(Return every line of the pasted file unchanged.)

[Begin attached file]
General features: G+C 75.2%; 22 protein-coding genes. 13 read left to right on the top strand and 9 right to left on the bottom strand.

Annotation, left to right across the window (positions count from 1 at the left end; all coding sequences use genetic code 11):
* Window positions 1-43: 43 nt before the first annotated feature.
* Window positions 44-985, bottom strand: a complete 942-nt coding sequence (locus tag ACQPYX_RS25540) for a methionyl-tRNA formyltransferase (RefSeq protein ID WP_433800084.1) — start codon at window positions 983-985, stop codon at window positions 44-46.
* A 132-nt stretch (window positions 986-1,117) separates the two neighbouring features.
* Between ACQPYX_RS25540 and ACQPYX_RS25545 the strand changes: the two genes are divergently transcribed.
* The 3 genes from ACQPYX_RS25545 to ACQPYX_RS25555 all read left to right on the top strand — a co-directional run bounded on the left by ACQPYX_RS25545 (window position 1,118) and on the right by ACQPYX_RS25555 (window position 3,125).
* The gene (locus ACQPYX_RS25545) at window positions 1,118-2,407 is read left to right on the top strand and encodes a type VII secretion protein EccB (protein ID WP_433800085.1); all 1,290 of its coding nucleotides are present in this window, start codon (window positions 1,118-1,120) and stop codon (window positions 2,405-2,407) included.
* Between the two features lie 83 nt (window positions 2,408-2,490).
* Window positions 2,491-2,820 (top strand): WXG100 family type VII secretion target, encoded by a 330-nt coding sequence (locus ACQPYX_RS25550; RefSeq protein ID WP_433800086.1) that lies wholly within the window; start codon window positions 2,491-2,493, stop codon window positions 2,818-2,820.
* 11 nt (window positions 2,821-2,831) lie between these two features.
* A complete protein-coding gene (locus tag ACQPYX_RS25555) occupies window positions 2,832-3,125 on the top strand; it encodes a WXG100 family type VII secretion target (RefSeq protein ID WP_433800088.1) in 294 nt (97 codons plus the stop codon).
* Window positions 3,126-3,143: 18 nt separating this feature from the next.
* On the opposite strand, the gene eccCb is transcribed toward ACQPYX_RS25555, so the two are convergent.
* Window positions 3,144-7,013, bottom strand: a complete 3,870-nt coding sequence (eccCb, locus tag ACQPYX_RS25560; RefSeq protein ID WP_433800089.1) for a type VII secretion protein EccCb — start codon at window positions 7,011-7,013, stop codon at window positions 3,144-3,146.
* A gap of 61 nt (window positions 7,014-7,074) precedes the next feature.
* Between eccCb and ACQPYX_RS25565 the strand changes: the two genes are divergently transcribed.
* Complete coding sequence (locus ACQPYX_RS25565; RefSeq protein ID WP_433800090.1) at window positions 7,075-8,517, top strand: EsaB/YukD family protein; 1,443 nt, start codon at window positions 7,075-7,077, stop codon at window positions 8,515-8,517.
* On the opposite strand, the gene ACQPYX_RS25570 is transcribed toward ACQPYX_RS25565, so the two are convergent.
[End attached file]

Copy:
General features: G+C 75.2%; 22 protein-coding genes. 13 read left to right on the top strand and 9 right to left on the bottom strand.

Annotation, left to right across the window (positions count from 1 at the left end; all coding sequences use genetic code 11):
* Window positions 1-43: 43 nt before the first annotated feature.
* Window positions 44-985, bottom strand: a complete 942-nt coding sequence (locus tag ACQPYX_RS25540) for a methionyl-tRNA formyltransferase (RefSeq protein ID WP_433800084.1) — start codon at window positions 983-985, stop codon at window positions 44-46.
* A 132-nt stretch (window positions 986-1,117) separates the two neighbouring features.
* Between ACQPYX_RS25540 and ACQPYX_RS25545 the strand changes: the two genes are divergently transcribed.
* The 3 genes from ACQPYX_RS25545 to ACQPYX_RS25555 all read left to right on the top strand — a co-directional run bounded on the left by ACQPYX_RS25545 (window position 1,118) and on the right by ACQPYX_RS25555 (window position 3,125).
* The gene (locus ACQPYX_RS25545) at window positions 1,118-2,407 is read left to right on the top strand and encodes a type VII secretion protein EccB (protein ID WP_433800085.1); all 1,290 of its coding nucleotides are present in this window, start codon (window positions 1,118-1,120) and stop codon (window positions 2,405-2,407) included.
* Between the two features lie 83 nt (window positions 2,408-2,490).
* Window positions 2,491-2,820 (top strand): WXG100 family type VII secretion target, encoded by a 330-nt coding sequence (locus ACQPYX_RS25550; RefSeq protein ID WP_433800086.1) that lies wholly within the window; start codon window positions 2,491-2,493, stop codon window positions 2,818-2,820.
* 11 nt (window positions 2,821-2,831) lie between these two features.
* A complete protein-coding gene (locus tag ACQPYX_RS25555) occupies window positions 2,832-3,125 on the top strand; it encodes a WXG100 family type VII secretion target (RefSeq protein ID WP_433800088.1) in 294 nt (97 codons plus the stop codon).
* Window positions 3,126-3,143: 18 nt separating this feature from the next.
* On the opposite strand, the gene eccCb is transcribed toward ACQPYX_RS25555, so the two are convergent.
* Window positions 3,144-7,013, bottom strand: a complete 3,870-nt coding sequence (eccCb, locus tag ACQPYX_RS25560; RefSeq protein ID WP_433800089.1) for a type VII secretion protein EccCb — start codon at window positions 7,011-7,013, stop codon at window positions 3,144-3,146.
* A gap of 61 nt (window positions 7,014-7,074) precedes the next feature.
* Between eccCb and ACQPYX_RS25565 the strand changes: the two genes are divergently transcribed.
* Complete coding sequence (locus ACQPYX_RS25565; RefSeq protein ID WP_433800090.1) at window positions 7,075-8,517, top strand: EsaB/YukD family protein; 1,443 nt, start codon at window positions 7,075-7,077, stop codon at window positions 8,515-8,517.
* On the opposite strand, the gene ACQPYX_RS25570 is transcribed toward ACQPYX_RS25565, so the two are convergent.